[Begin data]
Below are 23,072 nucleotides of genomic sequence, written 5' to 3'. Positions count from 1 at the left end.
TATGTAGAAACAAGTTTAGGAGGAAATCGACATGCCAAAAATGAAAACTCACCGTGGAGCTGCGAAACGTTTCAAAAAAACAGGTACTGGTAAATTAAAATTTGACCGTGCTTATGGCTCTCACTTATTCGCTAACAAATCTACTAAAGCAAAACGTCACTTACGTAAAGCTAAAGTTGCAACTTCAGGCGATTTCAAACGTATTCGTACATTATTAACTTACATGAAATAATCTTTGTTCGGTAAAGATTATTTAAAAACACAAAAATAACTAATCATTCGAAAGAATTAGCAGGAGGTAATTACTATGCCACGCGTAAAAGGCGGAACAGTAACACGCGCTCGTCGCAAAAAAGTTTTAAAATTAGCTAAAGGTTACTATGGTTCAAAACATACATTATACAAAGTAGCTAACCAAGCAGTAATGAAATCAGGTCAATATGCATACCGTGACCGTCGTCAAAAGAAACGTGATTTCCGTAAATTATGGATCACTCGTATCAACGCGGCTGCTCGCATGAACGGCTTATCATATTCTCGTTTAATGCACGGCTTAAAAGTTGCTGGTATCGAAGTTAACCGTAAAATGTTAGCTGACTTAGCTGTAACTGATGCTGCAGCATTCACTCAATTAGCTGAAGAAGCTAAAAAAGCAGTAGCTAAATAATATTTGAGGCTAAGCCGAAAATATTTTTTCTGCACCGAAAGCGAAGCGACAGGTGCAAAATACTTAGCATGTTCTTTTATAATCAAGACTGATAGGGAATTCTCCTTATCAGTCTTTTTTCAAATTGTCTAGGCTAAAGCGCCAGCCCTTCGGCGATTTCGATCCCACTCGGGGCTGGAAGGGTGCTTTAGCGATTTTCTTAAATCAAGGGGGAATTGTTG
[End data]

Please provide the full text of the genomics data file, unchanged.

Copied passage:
Below are 23,072 nucleotides of genomic sequence, written 5' to 3'. Positions count from 1 at the left end.
TATGTAGAAACAAGTTTAGGAGGAAATCGACATGCCAAAAATGAAAACTCACCGTGGAGCTGCGAAACGTTTCAAAAAAACAGGTACTGGTAAATTAAAATTTGACCGTGCTTATGGCTCTCACTTATTCGCTAACAAATCTACTAAAGCAAAACGTCACTTACGTAAAGCTAAAGTTGCAACTTCAGGCGATTTCAAACGTATTCGTACATTATTAACTTACATGAAATAATCTTTGTTCGGTAAAGATTATTTAAAAACACAAAAATAACTAATCATTCGAAAGAATTAGCAGGAGGTAATTACTATGCCACGCGTAAAAGGCGGAACAGTAACACGCGCTCGTCGCAAAAAAGTTTTAAAATTAGCTAAAGGTTACTATGGTTCAAAACATACATTATACAAAGTAGCTAACCAAGCAGTAATGAAATCAGGTCAATATGCATACCGTGACCGTCGTCAAAAGAAACGTGATTTCCGTAAATTATGGATCACTCGTATCAACGCGGCTGCTCGCATGAACGGCTTATCATATTCTCGTTTAATGCACGGCTTAAAAGTTGCTGGTATCGAAGTTAACCGTAAAATGTTAGCTGACTTAGCTGTAACTGATGCTGCAGCATTCACTCAATTAGCTGAAGAAGCTAAAAAAGCAGTAGCTAAATAATATTTGAGGCTAAGCCGAAAATATTTTTTCTGCACCGAAAGCGAAGCGACAGGTGCAAAATACTTAGCATGTTCTTTTATAATCAAGACTGATAGGGAATTCTCCTTATCAGTCTTTTTTCAAATTGTCTAGGCTAAAGCGCCAGCCCTTCGGCGATTTCGATCCCACTCGGGGCTGGAAGGGTGCTTTAGCGATTTTCTTAAATCAAGGGGGAATTGTTG